Physics Stack Exchange is a question and answer site for active researchers, academics and students of physics. Join them; it only takes a minute:

Sign up
Here's how it works:
  1. Anybody can ask a question
  2. Anybody can answer
  3. The best answers are voted up and rise to the top

For example, do two galaxies situated in proximity reduce the atom decay rate in each other?

What happens with decay quanta escaped to infinity? Does the radius of apparent horizon effect the lifetime of the atoms in the universe?

Do atoms placed on a planet's surface decay slower than those placed at a distance from the planet? Is this decay slowing equivalent to the time slowing due to general relativity? Is it affected only be the mass of the nearby object or by dielectric constant of the material?

share|cite|improve this question
The quantum Zeno effect occurs when the effect of some interaction is to produce a slower version of the wavefunction evolution that would have occurred in the absence of the interaction. It is not specifically about "observers", and it requires interactions which specifically have a "freezing" or "restoring" effect on the quantum state. For example,… mentions repeated applications of ultraviolet pulses to a collection of ions, which reduced the amplitude for the ions to enter an excited state... – Mitchell Porter Dec 22 '12 at 6:41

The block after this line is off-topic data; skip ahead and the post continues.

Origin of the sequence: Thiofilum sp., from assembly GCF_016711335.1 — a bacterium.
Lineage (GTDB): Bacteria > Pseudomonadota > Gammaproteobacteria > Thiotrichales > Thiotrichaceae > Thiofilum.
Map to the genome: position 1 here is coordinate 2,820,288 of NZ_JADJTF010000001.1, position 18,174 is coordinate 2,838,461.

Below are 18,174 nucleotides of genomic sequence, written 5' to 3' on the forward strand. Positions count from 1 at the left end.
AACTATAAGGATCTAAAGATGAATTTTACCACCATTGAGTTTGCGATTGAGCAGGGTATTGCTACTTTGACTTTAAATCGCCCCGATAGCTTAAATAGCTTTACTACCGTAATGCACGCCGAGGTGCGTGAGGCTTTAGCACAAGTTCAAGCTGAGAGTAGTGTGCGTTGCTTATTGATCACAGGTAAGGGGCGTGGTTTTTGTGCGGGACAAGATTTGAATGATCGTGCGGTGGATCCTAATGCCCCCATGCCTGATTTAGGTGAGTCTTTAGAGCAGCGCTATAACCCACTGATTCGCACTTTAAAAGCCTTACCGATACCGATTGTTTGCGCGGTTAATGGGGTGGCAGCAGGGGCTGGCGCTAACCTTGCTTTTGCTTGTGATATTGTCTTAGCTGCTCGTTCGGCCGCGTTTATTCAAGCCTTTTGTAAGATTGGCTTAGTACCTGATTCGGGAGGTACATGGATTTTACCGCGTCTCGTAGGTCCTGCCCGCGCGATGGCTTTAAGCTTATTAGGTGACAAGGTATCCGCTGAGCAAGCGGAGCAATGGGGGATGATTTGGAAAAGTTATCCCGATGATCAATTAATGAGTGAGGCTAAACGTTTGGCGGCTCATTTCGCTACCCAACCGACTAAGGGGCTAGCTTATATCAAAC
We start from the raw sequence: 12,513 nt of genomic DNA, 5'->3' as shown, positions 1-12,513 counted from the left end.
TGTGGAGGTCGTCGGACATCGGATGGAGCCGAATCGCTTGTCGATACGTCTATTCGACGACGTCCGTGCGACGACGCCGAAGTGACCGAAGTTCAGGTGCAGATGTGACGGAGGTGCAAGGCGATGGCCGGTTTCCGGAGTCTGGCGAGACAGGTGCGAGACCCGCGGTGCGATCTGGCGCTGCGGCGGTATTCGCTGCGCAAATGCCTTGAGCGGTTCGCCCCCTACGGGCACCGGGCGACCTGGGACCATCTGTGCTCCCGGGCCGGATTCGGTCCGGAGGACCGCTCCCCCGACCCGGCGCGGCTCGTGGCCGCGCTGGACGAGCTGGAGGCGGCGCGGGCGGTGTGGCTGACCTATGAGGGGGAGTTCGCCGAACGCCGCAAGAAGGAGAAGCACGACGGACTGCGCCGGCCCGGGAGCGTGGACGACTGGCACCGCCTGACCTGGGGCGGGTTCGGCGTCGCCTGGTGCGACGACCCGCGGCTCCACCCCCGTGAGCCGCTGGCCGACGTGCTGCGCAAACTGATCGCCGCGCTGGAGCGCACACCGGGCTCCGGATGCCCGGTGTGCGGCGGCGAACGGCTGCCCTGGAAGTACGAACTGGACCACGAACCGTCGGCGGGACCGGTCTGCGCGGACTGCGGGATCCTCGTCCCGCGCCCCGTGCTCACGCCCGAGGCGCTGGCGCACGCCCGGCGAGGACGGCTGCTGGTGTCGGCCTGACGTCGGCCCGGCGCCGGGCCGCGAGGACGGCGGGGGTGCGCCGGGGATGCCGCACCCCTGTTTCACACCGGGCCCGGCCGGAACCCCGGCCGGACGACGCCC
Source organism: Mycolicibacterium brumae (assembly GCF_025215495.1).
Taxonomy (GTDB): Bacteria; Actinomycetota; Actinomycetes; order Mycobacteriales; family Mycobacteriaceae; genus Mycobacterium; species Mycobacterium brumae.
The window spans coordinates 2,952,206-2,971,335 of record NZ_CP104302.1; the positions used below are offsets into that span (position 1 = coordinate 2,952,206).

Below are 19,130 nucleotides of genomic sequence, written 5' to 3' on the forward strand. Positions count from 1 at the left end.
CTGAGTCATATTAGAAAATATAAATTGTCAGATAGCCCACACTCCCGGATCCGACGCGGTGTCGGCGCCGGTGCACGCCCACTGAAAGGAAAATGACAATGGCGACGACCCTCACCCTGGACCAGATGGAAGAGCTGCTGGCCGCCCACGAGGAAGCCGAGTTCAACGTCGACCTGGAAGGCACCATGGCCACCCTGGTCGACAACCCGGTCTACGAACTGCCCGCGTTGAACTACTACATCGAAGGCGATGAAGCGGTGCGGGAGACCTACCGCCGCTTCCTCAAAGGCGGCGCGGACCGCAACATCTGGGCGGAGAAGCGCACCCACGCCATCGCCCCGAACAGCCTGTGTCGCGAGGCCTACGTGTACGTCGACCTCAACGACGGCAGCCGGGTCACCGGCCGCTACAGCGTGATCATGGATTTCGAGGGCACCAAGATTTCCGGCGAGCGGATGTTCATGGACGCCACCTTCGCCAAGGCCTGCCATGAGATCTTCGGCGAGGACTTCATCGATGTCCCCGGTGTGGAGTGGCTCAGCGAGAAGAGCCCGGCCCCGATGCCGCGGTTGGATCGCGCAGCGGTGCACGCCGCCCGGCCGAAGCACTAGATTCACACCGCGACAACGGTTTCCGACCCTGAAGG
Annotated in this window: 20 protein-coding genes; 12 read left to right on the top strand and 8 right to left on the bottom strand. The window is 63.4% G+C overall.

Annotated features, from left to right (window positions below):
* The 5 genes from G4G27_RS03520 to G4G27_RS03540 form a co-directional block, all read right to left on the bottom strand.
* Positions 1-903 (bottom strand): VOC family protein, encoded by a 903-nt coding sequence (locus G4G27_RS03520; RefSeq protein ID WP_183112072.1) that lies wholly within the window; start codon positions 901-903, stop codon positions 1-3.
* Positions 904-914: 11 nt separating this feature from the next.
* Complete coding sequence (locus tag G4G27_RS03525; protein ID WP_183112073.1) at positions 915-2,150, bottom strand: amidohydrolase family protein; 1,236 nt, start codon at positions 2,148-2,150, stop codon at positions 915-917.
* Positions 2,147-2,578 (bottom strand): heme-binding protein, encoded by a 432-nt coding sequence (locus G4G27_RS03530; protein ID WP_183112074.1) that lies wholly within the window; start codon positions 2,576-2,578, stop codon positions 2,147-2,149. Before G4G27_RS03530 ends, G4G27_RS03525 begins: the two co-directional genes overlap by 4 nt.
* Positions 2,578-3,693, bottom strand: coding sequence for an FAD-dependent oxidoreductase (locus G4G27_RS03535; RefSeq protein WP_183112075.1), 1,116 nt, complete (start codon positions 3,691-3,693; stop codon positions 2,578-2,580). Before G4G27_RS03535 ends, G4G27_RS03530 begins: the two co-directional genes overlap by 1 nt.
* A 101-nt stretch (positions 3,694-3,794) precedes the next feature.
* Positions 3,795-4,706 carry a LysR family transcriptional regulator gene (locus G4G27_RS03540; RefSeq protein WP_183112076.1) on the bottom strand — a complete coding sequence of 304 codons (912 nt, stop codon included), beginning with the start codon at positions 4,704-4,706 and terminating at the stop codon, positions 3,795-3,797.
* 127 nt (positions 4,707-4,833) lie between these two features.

So the answer to your question is that, probably there is an astrophysical environment somewhere in which there are interactions occurring with a similar net effect. But the subtext of your question seems to be that the QZE has to do with the presence of observers, and that's not what it's about. – Mitchell Porter Dec 22 '12 at 6:42
@Mitchell Porter can you please clarify what you do not like with this question? I never mentioned observers... – Anixx Dec 22 '12 at 7:01
It doesn't mention observers, but it looks like it was motivated by the idea that it's specifically observers that cause the QZE. Otherwise I don't know why you would imagine e.g. that one galaxy reduces decay rates in its neighbor. – Mitchell Porter Dec 22 '12 at 11:43
@Mitchell Porter so your poit of view is that a galaxy will not affect atom decay rate in another galaxy? – Anixx Dec 22 '12 at 13:34

Your Answer


By posting your answer, you agree to the privacy policy and terms of service.

Browse other questions tagged or ask your own question.